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How Well Can the 2020 Land Rover Defender Deal With the Colorado Winter?

Let's face it: any video from The Fast Lane featuring their newly delivered (third) Defender is going to be a thriller as we expect something to go wrong with the vehicle at any moment.
2020 Land Rover Defender snow testing 1 photo
We're not going to go into TFL's experience with trying to buy a new Land Rover Defender because if you're not up to date with it, well, it's frankly your fault. Half the Internet knows about it, which is probably why Land Rover was so kind to them and offered a vehicle with a $16,000 premium free of any additional charge.

Let bygones be bygones, and let's focus on the present. In this case, that would be an SE Land Rover Defender 110 packing a straight-six turbocharged three-liter engine with 400 horsepower on tap and an eight-speed automatic transmission. Not a bad setup, but the best thing about it is that, unlike the previous two vehicles, it's actually working.

With winter setting in Colorado, the team's plan to take their Defender "to hell and back" is going to have to wait until spring. At the moment, the SUV doesn't even have winter tires on, which is the bare minimum for any kind of vehicle if you're going to venture into the snow.

Instead, it has the Goodyear Wrangler ATs that can be specced from the factory. They are not mud and snow rated - and even if they were, they still wouldn't provide the same level of control as a set of full-blown winter tires. Luckily, the trail they are on isn't covered in that much snow, so the ATs should be alright.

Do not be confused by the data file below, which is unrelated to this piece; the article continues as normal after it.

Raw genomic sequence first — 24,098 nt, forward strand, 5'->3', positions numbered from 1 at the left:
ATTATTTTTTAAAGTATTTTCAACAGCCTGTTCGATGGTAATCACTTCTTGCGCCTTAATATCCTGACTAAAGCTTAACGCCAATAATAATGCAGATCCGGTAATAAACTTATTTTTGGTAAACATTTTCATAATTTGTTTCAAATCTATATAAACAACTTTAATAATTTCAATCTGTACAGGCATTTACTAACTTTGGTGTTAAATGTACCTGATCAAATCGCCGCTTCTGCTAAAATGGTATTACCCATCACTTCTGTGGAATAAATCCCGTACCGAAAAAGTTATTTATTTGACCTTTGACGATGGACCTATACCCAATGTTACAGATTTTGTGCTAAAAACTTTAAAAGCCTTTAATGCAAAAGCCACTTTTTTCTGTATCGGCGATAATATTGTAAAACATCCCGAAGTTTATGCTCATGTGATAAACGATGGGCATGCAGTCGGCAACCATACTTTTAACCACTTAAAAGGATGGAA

But why leave that to chance when you can test it and know for sure? A quick push of the throttle sends the six-cylinder engine into overdrive, but between the traction control cutting in and the skidding while braking, it gets plainly obvious the tires are not what you want on your vehicle when everything around turns white.

Other than that, though, the Defender presents itself as a very good winter mobile, which was the entire purpose of the video. It's got heated seats and steering wheel - one of those features you think is too much until you get to experience and fully appreciate it - as well as a heated windshield, which is great for a quick defrost.

The Terrain Response System can make life easier by dampening the throttle response and making sure the SUV can launch with close to zero wheelspin regardless of how slippery it is. Another strong point is the air suspension with its adjustable ride height that makes banking unlikely unless the driver gets really carried away.

As for the downsides, there's only really one - well, apart from the steep price - and that's the weight. At 4,985 lbs (2,261 kg), the new Defender is not exactly the lard-mobile the older body-on-frame models like the Discovery and Range Rover used to be, but it's still a hefty machine. What that means is that getting it unstuck is going to require a lot of effort, and TFL knows better than anyone how tricky fitting a winch can be.



 
 
 
 
 

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